Weeks after a Maine Center for Disease Control director accused her bosses of, among other things, giving hundreds of thousands of dollars in state funding to favored organizations and harassing her when she refused to destroy documents related to that funding, a watchdog group will investigate.

The Legislature’s Government Oversight Committee on Friday directed the Office of Program Evaluation and Government Accountability to look into how the CDC allocated money last spring to community health organizations known as Healthy Maine Partnerships.

It also will look into problems with management and the workplace culture at the Maine Department of Health and Human Services. The Maine Center for Disease Control and Prevention is part of DHHS.

“I am delighted,” said State Sen. Margaret Craven, D-Lewiston, one of five lawmakers who requested a CDC investigation.

Although the Government Oversight Committee tells OPEGA what issues and projects it should work on, OPEGA is nonpartisan and independent in its investigations.

Committee members considered nearly 20 topics for OPEGA this session. On Friday, they narrowed the list and officially placed five on OPEGA’s work plan.

In addition to the CDC allocation and DHHS workplace issues, OPEGA will analyze the state’s tax expenditure programs to help the Legislature evaluate them, look into DHHS’ audit functions and how capable it is of finding fraud and abuse within the department and look at the Maine Economic Improvement Fund to see how it is working. 

No priority was given to the items Friday, so it is unclear when OPEGA will take up the CDC and DHHS issues. OPEGA’s work plan typically is tackled over a two-year period.

Allegations against the CDC arose earlier this month when Sharon Leahy-Lind, director of the CDC’s Division of Local Public Health, sent a complaint of discrimination to the Maine Human Rights Commission alleging, in part, that her bosses ordered her to destroy documents and harassed and assaulted her when she refused. Those documents showed the scoring results for the 27 Healthy Maine Partnerships organizations at the center of last summer’s controversy over state funding. She said the scoring was manipulated to favor certain organizations over others.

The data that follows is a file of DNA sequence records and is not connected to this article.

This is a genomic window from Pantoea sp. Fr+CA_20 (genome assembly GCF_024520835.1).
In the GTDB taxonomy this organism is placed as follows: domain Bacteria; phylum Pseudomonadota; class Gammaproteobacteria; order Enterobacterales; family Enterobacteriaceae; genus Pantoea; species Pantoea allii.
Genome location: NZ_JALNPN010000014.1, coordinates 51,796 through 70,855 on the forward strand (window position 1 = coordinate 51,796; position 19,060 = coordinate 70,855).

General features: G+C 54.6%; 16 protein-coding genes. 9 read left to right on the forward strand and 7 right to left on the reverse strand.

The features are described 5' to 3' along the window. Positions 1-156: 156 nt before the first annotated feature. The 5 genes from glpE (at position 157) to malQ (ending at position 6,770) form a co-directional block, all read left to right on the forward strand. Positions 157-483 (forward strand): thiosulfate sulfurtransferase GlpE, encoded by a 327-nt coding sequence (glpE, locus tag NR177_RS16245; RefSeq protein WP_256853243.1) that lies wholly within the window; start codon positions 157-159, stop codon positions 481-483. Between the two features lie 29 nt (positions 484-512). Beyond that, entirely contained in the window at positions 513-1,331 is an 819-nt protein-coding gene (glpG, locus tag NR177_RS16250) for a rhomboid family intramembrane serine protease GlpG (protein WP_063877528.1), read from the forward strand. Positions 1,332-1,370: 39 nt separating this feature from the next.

Through her lawyer, Leahy-Lind has said the official scoring results posted on the Maine CDC’s website differ from the scoring results she was told to shred.

Those scores determined which organizations got hundreds of thousands of dollars each in state funding.

Craven and Reps. Michael Beaulieu, R-Auburn, Richard Farnsworth, D-Portland, Michael McClellan, R-Raymond, and Peggy Rotundo, D-Lewiston requested a formal OPEGA investigation into the CDC a couple of weeks ago. Craven is a member of the Legislature’s Government Oversight Committee and is also on the board of Healthy Androscoggin, one of the Healthy Maine Partnerships organizations that lost a substantial amount of funding.

The Maine Attorney General’s Office is reviewing the claim that CDC officials ordered public records shredded, according to the Government Oversight Committee. The AG’s Office conducts a review to determine whether there is a basis for an investigation. Because the AG’s office may take up that specific shredding allegation, the committee decided not to ask OPEGA to do so. 

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